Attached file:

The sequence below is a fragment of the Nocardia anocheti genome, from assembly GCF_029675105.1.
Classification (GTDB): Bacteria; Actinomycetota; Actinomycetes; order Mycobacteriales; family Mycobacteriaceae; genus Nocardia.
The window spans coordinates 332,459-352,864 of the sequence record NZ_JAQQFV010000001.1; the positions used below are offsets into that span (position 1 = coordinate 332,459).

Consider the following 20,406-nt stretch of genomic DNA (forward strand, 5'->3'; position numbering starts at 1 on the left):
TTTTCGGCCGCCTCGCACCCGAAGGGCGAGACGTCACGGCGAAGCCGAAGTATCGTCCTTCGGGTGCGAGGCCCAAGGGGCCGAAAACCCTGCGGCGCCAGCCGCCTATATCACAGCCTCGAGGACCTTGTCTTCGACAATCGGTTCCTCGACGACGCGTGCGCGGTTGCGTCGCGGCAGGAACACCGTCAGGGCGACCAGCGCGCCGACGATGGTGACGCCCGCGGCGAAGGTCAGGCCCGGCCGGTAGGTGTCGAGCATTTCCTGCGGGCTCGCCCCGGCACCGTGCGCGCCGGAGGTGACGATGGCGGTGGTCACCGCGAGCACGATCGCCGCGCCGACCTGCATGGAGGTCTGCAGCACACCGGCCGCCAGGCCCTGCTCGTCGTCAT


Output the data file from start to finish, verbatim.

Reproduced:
The sequence below is a fragment of the Nocardia anocheti genome, from assembly GCF_029675105.1.
Classification (GTDB): Bacteria; Actinomycetota; Actinomycetes; order Mycobacteriales; family Mycobacteriaceae; genus Nocardia.
The window spans coordinates 332,459-352,864 of the sequence record NZ_JAQQFV010000001.1; the positions used below are offsets into that span (position 1 = coordinate 332,459).

Consider the following 20,406-nt stretch of genomic DNA (forward strand, 5'->3'; position numbering starts at 1 on the left):
TTTTCGGCCGCCTCGCACCCGAAGGGCGAGACGTCACGGCGAAGCCGAAGTATCGTCCTTCGGGTGCGAGGCCCAAGGGGCCGAAAACCCTGCGGCGCCAGCCGCCTATATCACAGCCTCGAGGACCTTGTCTTCGACAATCGGTTCCTCGACGACGCGTGCGCGGTTGCGTCGCGGCAGGAACACCGTCAGGGCGACCAGCGCGCCGACGATGGTGACGCCCGCGGCGAAGGTCAGGCCCGGCCGGTAGGTGTCGAGCATTTCCTGCGGGCTCGCCCCGGCACCGTGCGCGCCGGAGGTGACGATGGCGGTGGTCACCGCGAGCACGATCGCCGCGCCGACCTGCATGGAGGTCTGCAGCACACCGGCCGCCAGGCCCTGCTCGTCGTCAT